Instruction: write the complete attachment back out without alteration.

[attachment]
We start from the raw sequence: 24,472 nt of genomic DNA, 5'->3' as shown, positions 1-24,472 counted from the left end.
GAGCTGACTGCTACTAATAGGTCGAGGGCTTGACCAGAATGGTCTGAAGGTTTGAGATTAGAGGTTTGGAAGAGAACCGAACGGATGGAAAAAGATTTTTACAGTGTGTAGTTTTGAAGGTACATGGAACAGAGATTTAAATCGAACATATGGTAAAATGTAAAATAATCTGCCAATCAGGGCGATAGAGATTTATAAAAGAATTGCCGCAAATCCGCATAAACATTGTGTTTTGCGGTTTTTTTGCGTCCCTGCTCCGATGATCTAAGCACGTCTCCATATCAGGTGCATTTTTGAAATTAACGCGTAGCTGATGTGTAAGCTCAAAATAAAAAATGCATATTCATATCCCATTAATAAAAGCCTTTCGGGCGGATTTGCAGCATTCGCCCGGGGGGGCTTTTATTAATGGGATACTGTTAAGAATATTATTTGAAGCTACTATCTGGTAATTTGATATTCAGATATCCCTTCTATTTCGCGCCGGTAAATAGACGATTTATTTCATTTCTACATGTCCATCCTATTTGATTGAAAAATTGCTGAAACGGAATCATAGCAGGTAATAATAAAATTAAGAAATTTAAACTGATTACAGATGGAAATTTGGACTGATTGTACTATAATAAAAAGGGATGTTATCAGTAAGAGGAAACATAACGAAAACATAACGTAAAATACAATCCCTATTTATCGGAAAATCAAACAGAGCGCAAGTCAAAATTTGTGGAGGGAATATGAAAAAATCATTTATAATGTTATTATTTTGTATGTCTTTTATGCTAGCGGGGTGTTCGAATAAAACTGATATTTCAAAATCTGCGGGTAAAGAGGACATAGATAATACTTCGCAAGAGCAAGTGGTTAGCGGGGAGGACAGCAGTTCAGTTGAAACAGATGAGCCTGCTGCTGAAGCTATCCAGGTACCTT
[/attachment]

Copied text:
We start from the raw sequence: 24,472 nt of genomic DNA, 5'->3' as shown, positions 1-24,472 counted from the left end.
GAGCTGACTGCTACTAATAGGTCGAGGGCTTGACCAGAATGGTCTGAAGGTTTGAGATTAGAGGTTTGGAAGAGAACCGAACGGATGGAAAAAGATTTTTACAGTGTGTAGTTTTGAAGGTACATGGAACAGAGATTTAAATCGAACATATGGTAAAATGTAAAATAATCTGCCAATCAGGGCGATAGAGATTTATAAAAGAATTGCCGCAAATCCGCATAAACATTGTGTTTTGCGGTTTTTTTGCGTCCCTGCTCCGATGATCTAAGCACGTCTCCATATCAGGTGCATTTTTGAAATTAACGCGTAGCTGATGTGTAAGCTCAAAATAAAAAATGCATATTCATATCCCATTAATAAAAGCCTTTCGGGCGGATTTGCAGCATTCGCCCGGGGGGGCTTTTATTAATGGGATACTGTTAAGAATATTATTTGAAGCTACTATCTGGTAATTTGATATTCAGATATCCCTTCTATTTCGCGCCGGTAAATAGACGATTTATTTCATTTCTACATGTCCATCCTATTTGATTGAAAAATTGCTGAAACGGAATCATAGCAGGTAATAATAAAATTAAGAAATTTAAACTGATTACAGATGGAAATTTGGACTGATTGTACTATAATAAAAAGGGATGTTATCAGTAAGAGGAAACATAACGAAAACATAACGTAAAATACAATCCCTATTTATCGGAAAATCAAACAGAGCGCAAGTCAAAATTTGTGGAGGGAATATGAAAAAATCATTTATAATGTTATTATTTTGTATGTCTTTTATGCTAGCGGGGTGTTCGAATAAAACTGATATTTCAAAATCTGCGGGTAAAGAGGACATAGATAATACTTCGCAAGAGCAAGTGGTTAGCGGGGAGGACAGCAGTTCAGTTGAAACAGATGAGCCTGCTGCTGAAGCTATCCAGGTACCTT